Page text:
Trust us when we say that if you missed the March 1st deadline for Delaware domestic corporation annual reports and franchise tax payments, you are certainly not alone.
As they say, “to err is human”.
Dwelling on those oversights will only incur additional late fees, so let’s cut straight to how you can get your corporation back in good standing.
Delaware Annual Report Late Fees and Penalties
When domestic Delaware corporations (including exempt corporations) fail to file an annual report and/or pay franchise taxes by the March 1st deadline, the Delaware Division of Corporations levies a $200 penalty on top of the original annual report fee and taxes due, plus 1.5% interest per month applied to any unpaid tax balance.
Aside from these financial penalties, Delaware will not issue any Good Standing Certificates for a given corporation until they have met the annual report filing requirements. Keep in mind that Delaware requires that annual reports are filed prior to all dissolution and merger filings.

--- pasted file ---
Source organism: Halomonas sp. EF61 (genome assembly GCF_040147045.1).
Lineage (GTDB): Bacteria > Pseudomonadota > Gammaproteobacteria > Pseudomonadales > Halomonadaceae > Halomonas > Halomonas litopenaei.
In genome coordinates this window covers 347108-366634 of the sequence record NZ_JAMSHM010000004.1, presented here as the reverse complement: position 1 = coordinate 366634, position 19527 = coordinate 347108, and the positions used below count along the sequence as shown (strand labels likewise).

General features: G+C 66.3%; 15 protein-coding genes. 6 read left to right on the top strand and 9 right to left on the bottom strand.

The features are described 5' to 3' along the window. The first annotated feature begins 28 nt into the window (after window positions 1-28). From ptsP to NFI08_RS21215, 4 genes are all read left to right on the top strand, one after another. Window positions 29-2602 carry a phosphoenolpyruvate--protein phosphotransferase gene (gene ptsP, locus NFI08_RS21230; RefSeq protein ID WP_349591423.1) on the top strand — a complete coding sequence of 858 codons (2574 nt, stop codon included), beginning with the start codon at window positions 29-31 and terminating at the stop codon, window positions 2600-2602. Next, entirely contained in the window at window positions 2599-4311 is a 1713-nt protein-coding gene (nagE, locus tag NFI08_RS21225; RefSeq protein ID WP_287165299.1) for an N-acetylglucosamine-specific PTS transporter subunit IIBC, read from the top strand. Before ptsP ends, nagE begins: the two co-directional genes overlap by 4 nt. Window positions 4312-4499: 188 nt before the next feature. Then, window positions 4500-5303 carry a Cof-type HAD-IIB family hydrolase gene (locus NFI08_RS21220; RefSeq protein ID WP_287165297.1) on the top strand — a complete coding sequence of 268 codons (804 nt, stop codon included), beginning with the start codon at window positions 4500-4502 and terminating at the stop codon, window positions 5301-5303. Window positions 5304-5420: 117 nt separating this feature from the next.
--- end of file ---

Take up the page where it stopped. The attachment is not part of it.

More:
For Delaware corporations that are actively conducting business, getting up to date on annual report filings and past due franchise taxes as soon as possible means avoiding frustration and delays later on when other important time-sensitive filings need to be made in Delaware.
How to File Delaware Annual Reports and Pay Franchise Taxes
You have a few options for getting back to good standing. One option is filing directly with the Delaware Division of Corporations. Alternatively, you can contact your Delaware registered agent for assistance with filing your annual report and paying your franchise taxes due, along any penalties and interest accrued.
You may also want to consider having your registered agent handle compliance filings on your behalf, in Delaware and all of the other states where you conduct business. This can ensure that all of your filing deadlines are met in a timely manner, avoiding any additional fees or risk to your corporation’s good standing.
This content is provided for informational purposes only and should not be considered, or relied upon, as legal advice.